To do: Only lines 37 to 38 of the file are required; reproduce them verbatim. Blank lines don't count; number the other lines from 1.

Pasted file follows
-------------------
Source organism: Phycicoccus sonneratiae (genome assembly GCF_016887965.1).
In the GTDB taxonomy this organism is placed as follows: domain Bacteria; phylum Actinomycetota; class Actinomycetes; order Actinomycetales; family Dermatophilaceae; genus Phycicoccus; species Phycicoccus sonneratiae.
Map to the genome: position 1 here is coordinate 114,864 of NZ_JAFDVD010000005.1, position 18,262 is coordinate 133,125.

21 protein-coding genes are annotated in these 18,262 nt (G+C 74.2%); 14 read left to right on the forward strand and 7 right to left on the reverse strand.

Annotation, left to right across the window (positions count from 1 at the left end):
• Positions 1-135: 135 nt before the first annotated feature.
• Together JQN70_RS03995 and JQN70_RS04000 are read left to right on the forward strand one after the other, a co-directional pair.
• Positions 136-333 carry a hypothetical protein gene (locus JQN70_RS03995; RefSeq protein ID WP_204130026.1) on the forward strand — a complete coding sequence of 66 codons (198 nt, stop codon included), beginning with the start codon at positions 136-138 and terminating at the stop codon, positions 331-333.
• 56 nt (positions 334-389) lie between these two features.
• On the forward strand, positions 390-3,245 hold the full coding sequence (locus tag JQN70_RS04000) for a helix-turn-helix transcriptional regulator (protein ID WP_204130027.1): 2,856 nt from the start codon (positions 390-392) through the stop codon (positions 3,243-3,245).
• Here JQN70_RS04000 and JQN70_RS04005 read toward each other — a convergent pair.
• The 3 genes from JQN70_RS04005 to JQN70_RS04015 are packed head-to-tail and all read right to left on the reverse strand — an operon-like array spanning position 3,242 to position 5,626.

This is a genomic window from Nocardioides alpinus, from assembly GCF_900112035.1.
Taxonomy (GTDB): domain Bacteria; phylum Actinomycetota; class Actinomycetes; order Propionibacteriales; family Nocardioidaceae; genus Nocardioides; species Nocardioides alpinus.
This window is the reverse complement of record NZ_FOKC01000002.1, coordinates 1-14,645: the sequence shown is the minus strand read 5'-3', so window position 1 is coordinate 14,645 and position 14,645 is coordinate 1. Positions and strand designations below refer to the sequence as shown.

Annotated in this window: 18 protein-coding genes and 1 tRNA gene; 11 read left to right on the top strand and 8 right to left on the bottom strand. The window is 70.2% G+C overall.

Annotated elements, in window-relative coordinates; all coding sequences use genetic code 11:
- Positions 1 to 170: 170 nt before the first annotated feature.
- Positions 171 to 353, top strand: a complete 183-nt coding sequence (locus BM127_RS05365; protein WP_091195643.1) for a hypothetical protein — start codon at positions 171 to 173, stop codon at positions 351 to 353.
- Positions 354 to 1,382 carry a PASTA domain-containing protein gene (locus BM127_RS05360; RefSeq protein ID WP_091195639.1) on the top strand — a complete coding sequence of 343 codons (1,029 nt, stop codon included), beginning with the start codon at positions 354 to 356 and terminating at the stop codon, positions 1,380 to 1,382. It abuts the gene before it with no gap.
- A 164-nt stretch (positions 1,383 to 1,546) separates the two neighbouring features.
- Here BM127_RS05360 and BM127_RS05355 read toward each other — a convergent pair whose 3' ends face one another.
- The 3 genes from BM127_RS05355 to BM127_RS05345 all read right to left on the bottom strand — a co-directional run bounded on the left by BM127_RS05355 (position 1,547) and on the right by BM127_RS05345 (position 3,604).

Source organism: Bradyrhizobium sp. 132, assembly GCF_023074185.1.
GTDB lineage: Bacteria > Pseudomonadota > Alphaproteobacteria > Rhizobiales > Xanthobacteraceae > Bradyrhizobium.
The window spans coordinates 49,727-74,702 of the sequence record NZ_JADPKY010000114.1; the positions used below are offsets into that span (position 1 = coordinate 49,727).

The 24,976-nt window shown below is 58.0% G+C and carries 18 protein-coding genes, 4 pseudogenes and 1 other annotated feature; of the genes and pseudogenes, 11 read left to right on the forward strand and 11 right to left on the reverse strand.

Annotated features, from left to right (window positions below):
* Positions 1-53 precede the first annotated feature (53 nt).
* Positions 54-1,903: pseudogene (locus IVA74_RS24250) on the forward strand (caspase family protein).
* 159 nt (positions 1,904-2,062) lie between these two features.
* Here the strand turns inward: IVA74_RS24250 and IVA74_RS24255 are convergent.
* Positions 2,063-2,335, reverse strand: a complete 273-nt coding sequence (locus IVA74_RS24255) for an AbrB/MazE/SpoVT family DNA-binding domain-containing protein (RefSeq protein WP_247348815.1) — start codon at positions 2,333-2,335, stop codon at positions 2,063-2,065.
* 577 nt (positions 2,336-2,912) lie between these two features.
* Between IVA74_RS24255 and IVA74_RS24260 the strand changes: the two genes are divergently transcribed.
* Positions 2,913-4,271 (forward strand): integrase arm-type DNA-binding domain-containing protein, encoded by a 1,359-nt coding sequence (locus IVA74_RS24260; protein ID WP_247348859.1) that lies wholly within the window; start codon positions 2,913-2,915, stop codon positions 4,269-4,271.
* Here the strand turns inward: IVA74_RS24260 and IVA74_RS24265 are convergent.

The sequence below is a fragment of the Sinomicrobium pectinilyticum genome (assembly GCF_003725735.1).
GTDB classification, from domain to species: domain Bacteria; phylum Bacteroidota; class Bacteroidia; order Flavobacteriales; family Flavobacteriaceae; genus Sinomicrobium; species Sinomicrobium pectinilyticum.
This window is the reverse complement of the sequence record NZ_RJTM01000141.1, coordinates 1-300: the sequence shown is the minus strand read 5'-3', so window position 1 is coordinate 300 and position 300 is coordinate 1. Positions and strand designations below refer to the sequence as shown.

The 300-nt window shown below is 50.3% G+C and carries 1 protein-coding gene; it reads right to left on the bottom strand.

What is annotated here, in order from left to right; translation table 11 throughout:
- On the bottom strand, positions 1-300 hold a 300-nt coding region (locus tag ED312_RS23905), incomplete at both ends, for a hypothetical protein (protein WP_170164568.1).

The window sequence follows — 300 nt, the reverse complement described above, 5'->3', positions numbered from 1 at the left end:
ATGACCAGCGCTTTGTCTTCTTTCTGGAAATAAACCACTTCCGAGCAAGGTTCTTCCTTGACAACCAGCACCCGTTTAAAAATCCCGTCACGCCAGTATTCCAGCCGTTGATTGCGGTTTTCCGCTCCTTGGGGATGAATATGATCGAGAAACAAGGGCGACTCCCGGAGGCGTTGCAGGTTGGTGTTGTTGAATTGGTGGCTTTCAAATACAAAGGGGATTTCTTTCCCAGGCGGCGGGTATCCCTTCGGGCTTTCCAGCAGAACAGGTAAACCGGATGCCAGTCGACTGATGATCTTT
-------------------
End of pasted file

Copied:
* Here the strand turns inward: IVA74_RS24260 and IVA74_RS24265 are convergent.

The sequence below is a fragment of the Sinomicrobium pectinilyticum genome (assembly GCF_003725735.1).